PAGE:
Friday, April 28, 2017

“What’s interesting to me is what’s not there,” said Mainstreet’s David Valentin in an interview this week. “There is no bump for the Jason Kenney-led PCs. ------ Julie Ali · University of Alberta It's best to simply change the political party at every election. Now that we have got out of the bad habit of voting for the unproductive PCs, it's best to become swing voters at every election. I also find it mind boggling that anyone would vote for the PCs ever again. Don't folks remember the junk that comes with the PCs? The Tapcal Fund is an anti-democratic piece of work. The failure to responsibly develop the oilsands and making the AER immune to lawsuits--are other failures. We are stuck subsidizing orphan well clean up in the recent $30 million hand out to big oil. Meanwhile no one talks about the water use by the industry and the costs of the unfinished remediation work. I recall the waste of money in health with the payouts to former health authority bigwigs plus the blown up hospitals for no good reason. The history of the PCs is of entitlement, waste and arrogance; long may they stay out of power. Best to vote Wildrose --hopefully with Brian Jean in charge. Like · Reply ·


No Kenney bump for a reason. Why would we want the PCs to join the Wildrose? They were incompetent. And they weren't representing us but they sure were doing a good job for big oil and the AER.
Why else is the AER immune from lawsuits? It's interesting that this public agency would be given this immunity clause courtesy of the traitors of the PCs.
If the PCs join with the Wildrose, lets all vote for other folks.
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http://www.edmontonjournal.com/news/politics/kenney+election+tory+leader+fails+move+dial/13330543/story.html

What leadership race? Wildrose lead unshaken by Kenney, NDP still trailing: Poll

JAMES WOOD, CALGARY HERALD, CALGARY HERALD  04.28.2017
kenney_jean
Alberta Progressive Conservative leader Jason Kenney and Wildrose leader Brian Jean.POSTMEDIA NETWORK / CALGARY HERALD
April 2017 Alberta Mainstreet poll graphic
April 2017 Alberta Mainstreet poll graphic / CALGARY HERALD
An improving provincial economy and a new Progressive Conservative leader have caused barely a tremor on the Alberta political scene so far, with a new poll showing the Wildrose continuing to hold the lead and the NDP remaining in third place.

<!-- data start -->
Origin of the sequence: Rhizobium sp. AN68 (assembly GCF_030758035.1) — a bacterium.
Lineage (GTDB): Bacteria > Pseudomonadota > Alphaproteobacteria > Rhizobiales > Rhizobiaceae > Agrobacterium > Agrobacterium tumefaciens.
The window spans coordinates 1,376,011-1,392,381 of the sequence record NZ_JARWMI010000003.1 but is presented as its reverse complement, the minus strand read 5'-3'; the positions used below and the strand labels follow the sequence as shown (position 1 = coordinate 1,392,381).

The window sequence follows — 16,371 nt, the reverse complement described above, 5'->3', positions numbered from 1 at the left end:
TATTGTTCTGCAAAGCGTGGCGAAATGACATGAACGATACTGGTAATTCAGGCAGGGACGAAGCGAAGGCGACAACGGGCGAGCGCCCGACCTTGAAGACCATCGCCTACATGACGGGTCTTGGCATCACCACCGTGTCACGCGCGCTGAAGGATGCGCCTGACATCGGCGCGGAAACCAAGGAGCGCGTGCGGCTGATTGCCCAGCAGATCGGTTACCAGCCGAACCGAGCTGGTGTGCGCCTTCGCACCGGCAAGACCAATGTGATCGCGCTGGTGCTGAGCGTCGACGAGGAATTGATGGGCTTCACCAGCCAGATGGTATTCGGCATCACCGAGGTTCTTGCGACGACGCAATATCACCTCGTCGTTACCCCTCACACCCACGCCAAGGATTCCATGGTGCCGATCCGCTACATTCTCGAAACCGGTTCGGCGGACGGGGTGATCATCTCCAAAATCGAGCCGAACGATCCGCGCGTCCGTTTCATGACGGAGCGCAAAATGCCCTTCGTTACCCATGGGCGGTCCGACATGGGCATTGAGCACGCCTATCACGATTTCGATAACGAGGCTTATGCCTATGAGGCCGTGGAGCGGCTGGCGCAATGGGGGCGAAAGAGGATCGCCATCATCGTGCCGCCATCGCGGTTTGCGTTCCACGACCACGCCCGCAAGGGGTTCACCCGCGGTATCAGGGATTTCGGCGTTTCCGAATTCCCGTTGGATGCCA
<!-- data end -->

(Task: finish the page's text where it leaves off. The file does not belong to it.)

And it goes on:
A Mainstreet Research survey conducted for Postmedia shows the Wildrose under Brian Jean on top among leaning and decided voters, at 37 per cent.
The PCs, with former MP Jason Kenney at the helm since last month, are in second at 29 per cent, while Rachel Notley’s NDP trails both parties at 24 per cent.
The Liberals under David Swann and the Alberta Party led by Greg Clark each have the backing of five per cent of voters.
The numbers are almost identical to the previous Mainstreet political poll in February, though in that survey Wildrose was at 38 per cent, the Tories — then under interim leader Ric McIver — were steady at 29 per cent and the NDP stood at 23 per cent. The Liberal and Alberta Party numbers are unchanged in the new poll.
“What’s interesting to me is what’s not there,” said Mainstreet’s David Valentin in an interview this week. “There is no bump for the Jason Kenney-led PCs.
“If anyone expected an immediate shakeup with the introduction of Jason Kenney to provincial politics, it doesn’t seem to have landed just yet.”
Kenney, a key cabinet minister in the former federal Conservative government, won the PC leadership in March on a platform of uniting the Tories with the Wildrose in a new party to take on the NDP government. The two parties have each named members to a discussion group around the idea, though the meetings are being kept under wraps.
Valentin noted that since Kenney won the leadership he has kept a low profile, especially after wading into controversy around student-run gay-straight alliances in schools.